You can’t develop and advance women if they leave your company mid-career because they are calculating their child care costs against their income.
The choices women make not only affect them personally, they affect the organizations they work for. Over a decade of research has made it clear that having women in senior decision-making roles results in higher organizational performance. For example, McKinsey has calculated that those companies with the highest percentage of women in leadership outperform those with the lowest by 10 percent. But you can’t develop and advance women if they leave your company mid-career because they are calculating their child care costs against their income. This short-term thinking, in other words, is limiting both women and the companies they work for.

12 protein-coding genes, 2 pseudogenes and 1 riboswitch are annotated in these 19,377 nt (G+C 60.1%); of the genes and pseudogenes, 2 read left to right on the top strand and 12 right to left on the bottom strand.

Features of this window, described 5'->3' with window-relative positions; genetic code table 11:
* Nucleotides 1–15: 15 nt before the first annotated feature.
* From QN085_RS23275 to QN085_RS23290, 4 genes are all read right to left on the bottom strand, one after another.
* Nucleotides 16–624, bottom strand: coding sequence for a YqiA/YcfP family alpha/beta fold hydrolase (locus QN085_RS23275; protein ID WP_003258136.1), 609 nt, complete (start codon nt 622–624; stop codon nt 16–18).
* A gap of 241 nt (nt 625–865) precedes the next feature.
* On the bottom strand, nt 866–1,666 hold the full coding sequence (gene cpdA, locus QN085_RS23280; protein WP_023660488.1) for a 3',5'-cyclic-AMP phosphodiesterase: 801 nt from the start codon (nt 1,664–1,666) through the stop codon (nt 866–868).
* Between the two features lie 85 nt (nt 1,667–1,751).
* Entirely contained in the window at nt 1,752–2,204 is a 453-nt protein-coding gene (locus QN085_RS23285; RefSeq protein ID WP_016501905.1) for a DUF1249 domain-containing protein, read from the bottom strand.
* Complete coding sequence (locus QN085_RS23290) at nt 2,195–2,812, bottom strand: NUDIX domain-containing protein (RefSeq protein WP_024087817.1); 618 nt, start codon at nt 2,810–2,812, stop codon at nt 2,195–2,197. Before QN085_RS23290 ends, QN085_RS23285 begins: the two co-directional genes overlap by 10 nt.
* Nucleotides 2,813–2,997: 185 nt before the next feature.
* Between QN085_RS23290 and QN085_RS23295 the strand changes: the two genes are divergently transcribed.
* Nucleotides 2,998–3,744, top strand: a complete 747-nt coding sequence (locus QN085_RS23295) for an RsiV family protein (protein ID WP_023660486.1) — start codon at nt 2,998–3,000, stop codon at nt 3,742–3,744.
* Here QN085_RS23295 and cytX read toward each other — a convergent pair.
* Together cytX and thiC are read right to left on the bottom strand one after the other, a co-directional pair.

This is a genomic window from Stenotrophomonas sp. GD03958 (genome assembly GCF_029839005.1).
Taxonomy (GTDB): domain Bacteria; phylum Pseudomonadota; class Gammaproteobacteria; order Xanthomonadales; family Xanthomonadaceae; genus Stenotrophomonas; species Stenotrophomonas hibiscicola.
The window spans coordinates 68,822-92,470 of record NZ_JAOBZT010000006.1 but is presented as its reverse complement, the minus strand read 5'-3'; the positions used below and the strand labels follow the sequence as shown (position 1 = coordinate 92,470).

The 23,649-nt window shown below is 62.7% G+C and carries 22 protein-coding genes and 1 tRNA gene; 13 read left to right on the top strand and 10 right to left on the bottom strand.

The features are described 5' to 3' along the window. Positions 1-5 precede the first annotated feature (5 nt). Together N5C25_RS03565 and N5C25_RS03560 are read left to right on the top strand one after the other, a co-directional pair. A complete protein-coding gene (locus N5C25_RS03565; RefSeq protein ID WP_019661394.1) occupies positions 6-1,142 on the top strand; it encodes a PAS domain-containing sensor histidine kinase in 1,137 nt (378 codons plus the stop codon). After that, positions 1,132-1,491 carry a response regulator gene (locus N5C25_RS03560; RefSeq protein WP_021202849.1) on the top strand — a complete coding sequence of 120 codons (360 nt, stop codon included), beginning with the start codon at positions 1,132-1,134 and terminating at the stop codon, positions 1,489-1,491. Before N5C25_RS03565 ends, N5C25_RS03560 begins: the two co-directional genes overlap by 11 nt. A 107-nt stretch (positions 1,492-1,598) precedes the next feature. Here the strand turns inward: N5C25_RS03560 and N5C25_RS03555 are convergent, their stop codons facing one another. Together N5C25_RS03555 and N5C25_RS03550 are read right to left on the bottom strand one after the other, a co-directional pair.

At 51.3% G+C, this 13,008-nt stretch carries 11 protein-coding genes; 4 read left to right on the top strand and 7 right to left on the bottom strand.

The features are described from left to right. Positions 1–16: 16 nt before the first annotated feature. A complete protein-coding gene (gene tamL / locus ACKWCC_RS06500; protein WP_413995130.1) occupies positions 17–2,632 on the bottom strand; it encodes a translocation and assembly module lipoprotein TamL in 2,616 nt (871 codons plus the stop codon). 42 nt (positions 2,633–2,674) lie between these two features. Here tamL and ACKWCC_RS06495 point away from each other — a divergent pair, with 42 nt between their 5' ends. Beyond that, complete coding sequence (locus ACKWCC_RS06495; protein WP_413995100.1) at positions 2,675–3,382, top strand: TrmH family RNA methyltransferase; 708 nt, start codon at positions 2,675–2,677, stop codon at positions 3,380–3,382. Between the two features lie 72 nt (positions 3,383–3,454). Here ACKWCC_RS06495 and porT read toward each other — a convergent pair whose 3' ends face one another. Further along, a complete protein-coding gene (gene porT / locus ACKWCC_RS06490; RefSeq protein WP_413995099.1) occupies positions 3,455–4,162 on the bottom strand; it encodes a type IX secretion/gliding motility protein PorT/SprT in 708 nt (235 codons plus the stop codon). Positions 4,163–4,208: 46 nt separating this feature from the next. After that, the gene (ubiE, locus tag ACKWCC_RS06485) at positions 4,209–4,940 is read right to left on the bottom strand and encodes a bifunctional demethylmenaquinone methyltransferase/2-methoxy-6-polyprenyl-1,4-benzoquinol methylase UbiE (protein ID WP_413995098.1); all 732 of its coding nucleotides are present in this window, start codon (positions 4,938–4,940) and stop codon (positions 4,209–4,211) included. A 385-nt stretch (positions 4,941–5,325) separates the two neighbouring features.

But, perhaps most importantly, the assumption that child care is the mother’s responsibility is undermining the financial security of families. Despite the fact that women’s families depend to an increasing degree on their incomes, they are still paid less than men for similar work. As Stephanie Coontz wrote in, "Progress at Work, But Mothers Still Pay a Price," an op-ed in The New York Times on June 9, 2013, “Motherhood ... is now a greater predictor of wage inequality than gender in the United States.” Stanford professor Shelley Correll has documented that mothers earn five percent less per hour, per child, than comparable childless women. When she and her colleagues submitted fake resumes identical in all respects except parental status to more than 600 job advertisements, the resumes of mothers’ received half as many callbacks as the resumes of those who purported to be childless. College students evaluating these same resumes offered mothers $11,000 less in starting salaries.